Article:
The second installment of Wyrdtails
Every conceivable bit of wall space was covered in sagging shelves filled with all manner of things, but mostly of dusty old tomes bound in worn and cracked leather, wherein shadowy words spoke of shadowy figures and shadowy spells to either draw them near or drive them back to their shadowy realms.
Together, we were lost souls and, much to my shame and disappointment, it became unbearable in the end. We had become dark mirrors of one another. Our moods were often bitter in those last days, our writings becoming increasingly dark and cynical, his even more so than my own. We were spiraling into only the gods know what. Madness? Yes, there’s that word again. I had no choice but to escape, hurtling into the arms of an infrequent paramour. I packed my things, eight years back, put a ring on the poor girl’s finger, and she and I built some semblance of a normal life apart from the swirling eccentricities that had been part and parcel of my former existence. Where he and I had been lost, under the guidance of my new bride, I had been found.
We stayed in touch, he and I, meeting over drinks, at first monthly, then less so, until we were reduced to the exchange of infrequent missives via email. My last contact with him had been a little more than a year ago, on the occasion of my wife’s untimely demise. It came in the form of a typed note on a small index card slid haphazardly into the gladioli floral arrangement someone else had sent. How it came to be there, I haven’t a clue, but there it was, just the same.
Signed with his first initial, as he was wont to do, in black ink, followed by his customary three dots sigil, a form of Freemasonic ellipse he’d been using since we were college freshmen. In the corner, the smudge of a thumbprint. It smelled of whisky and cigar smoke.
I sought him out after, of course, to thank him for the note and the sentiment. They were wondrous words that encapsulated the best moments of him that I clung to in my heart of hearts. I wanted to tell him what they meant to me, what he meant to me. That I missed him and loved him like the brother I’d never had. That I had so very much loved my wife and that I was dying inside without her and I desperately needed to talk with him, the only other person on this damnable planet he had cared for, truly cared for, in his entire life… but Thaddeus Sexton, roguish raconteur and psychonaut, wouldn’t answer his door, emails, standard post, and he didn’t own a phone.
And now he too was autumn.
I took the card out of my wallet and stared at it long and hard. I laid it upon his chest and whispered, “Godspeed, my friend.” I reached out and let my fingers brush the deceased’s lifeless hand. I allowed them to linger there, to reassure myself that he was truly gone, then turned toward the sea of blank faces in the choir of false remorse. I smiled crookedly and wished all sorts of horrible things upon this murder of crows. But I shouldn’t have bothered. Eventually Death takes us all into his embrace, some with more fervor than others.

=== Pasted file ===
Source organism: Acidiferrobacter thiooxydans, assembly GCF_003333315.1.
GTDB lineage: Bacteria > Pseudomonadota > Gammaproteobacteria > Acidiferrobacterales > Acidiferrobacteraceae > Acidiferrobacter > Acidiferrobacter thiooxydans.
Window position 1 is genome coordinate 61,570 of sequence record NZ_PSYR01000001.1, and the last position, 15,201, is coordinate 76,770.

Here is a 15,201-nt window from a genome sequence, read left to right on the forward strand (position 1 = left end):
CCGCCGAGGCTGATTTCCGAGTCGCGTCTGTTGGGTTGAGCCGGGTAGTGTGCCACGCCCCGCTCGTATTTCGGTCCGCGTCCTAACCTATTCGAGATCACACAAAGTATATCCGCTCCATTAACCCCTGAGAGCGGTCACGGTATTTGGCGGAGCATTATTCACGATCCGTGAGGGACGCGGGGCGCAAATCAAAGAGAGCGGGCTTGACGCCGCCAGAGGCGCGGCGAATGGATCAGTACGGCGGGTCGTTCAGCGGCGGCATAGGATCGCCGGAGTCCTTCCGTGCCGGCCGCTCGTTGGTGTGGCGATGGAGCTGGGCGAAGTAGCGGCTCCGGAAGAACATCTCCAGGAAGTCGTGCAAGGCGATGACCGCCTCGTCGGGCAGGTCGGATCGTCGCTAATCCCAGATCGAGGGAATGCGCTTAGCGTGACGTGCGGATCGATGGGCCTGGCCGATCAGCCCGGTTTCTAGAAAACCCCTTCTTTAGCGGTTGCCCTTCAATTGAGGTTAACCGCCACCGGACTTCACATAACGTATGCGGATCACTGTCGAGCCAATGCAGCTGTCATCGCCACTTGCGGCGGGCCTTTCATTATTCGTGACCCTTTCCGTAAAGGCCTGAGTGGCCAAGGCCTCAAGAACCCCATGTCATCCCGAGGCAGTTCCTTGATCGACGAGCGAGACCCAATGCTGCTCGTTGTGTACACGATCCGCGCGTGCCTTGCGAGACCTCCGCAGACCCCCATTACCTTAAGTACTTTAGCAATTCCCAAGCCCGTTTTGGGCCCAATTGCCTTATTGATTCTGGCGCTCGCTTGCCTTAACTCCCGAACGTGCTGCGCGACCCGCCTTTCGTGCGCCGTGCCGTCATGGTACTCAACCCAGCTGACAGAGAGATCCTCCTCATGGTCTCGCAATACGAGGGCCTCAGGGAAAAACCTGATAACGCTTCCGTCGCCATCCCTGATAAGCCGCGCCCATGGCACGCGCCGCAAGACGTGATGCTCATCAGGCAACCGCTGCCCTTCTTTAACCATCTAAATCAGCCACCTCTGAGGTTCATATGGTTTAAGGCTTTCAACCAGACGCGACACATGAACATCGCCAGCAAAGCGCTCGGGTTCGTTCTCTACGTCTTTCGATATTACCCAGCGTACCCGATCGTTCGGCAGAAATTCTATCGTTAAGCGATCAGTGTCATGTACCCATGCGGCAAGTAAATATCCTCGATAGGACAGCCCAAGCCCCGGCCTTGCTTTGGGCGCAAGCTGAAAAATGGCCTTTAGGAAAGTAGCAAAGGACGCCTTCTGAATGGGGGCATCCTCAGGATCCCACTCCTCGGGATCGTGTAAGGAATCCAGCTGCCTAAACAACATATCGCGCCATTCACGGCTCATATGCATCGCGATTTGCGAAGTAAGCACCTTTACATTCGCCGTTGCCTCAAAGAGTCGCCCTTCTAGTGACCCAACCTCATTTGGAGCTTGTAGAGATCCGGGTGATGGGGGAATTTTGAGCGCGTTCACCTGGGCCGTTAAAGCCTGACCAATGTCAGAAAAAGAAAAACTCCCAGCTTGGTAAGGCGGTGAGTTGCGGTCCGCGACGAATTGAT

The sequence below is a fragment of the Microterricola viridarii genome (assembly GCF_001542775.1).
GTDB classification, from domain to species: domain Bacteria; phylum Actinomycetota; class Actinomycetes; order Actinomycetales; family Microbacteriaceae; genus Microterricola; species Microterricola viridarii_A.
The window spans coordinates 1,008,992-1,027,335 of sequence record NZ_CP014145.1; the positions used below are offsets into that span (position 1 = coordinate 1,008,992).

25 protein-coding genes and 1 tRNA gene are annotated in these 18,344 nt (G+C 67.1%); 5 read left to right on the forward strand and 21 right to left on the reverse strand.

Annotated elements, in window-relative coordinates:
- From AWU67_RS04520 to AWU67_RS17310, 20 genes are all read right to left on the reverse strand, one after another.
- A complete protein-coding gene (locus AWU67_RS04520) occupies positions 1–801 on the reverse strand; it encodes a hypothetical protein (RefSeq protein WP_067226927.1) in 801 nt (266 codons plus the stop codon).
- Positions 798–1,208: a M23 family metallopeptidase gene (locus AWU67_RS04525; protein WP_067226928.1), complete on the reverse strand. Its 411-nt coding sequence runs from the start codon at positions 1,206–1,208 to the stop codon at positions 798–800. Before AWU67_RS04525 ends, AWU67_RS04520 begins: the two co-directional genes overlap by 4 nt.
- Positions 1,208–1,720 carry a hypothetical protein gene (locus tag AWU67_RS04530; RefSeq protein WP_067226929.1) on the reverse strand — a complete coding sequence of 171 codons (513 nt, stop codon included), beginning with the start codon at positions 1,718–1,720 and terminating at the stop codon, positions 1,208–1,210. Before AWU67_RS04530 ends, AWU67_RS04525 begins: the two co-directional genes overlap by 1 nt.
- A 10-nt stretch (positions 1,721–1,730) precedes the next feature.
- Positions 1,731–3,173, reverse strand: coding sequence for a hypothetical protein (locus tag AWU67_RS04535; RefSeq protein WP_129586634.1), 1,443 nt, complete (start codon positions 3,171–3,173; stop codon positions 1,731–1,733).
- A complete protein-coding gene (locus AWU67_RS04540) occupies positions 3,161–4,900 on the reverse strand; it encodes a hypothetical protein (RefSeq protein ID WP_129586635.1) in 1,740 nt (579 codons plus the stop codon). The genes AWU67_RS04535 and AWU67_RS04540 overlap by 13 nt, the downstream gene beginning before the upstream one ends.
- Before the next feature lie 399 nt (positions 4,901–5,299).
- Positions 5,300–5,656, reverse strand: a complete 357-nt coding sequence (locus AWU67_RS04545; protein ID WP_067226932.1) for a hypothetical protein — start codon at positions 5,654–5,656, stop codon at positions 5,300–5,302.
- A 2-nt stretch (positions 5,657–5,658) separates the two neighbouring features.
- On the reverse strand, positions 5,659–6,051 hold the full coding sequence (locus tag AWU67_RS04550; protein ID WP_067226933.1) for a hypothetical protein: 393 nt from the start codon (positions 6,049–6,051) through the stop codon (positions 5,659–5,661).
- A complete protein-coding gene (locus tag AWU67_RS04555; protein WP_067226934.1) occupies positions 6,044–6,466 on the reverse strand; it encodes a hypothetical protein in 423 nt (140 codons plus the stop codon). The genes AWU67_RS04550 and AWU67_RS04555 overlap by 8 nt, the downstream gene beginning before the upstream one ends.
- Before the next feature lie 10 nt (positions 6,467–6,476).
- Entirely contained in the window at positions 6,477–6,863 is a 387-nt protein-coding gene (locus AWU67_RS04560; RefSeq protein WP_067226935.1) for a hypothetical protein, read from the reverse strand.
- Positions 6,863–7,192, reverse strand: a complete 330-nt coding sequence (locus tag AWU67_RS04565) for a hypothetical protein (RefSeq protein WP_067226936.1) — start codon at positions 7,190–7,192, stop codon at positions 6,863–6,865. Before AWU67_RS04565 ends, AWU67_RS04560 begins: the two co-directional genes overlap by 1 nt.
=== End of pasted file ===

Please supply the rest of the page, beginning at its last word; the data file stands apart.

It was three nights before Hallowe’en, two weeks and a day since my friend’s funeral, when I received a knock at the door. I rose from my reading chair, depositing my work (I was producing a new translation of Arbatel De Magia veterum for publication) and reading glasses on the Jacobean end table. It wasn’t exactly late, but I was unaccustomed to visitors at any hour. I had never cultivated many true friendships, and my wife’s friends had dissolved into twilight before the crypt doors had slammed shut. I adjusted the belt on my smoking jacket, and with pipe in hand, I answered the gently rapping, rapping at my chamber door.
“Mr. Murdock, I presume,” the gentleman said as the portal gave way. “Mr. Nicholas Murdock?” He was dressed against the evening chill in a long trenchcoat, with a well-worn fedora riding upon a cascade of dirty blond hair. His face, pleasant to the eye, sported a devilish beard, like a young Robert Plant fresh from Bron-Yr-Aur.
“The last I looked myself in the mirror, that appeared to be the case,” I replied, wary as this young man, whose weight was supported by a cane I had more than a passing familiarity with, reached out his free hand in introduction. I accepted it and the hearty shake that accompanied it.
“My name is Landon Connors,” he said, a glint in his eye to rival fell Lucifer himself. “I believe you knew my father,” he added and this was quite true. “We need to talk.”
The last bit, that need to talk business, well, it seldom comes wanted or attached to pleasant news, and that was certainly the case as I allowed the young Connors my ear. And, I should add, that I have resolved that should Landon Connors’ path cross with mine e’er again, my first course of action will be to excuse myself from his presence at once for no good can come of such a meeting.
to be continued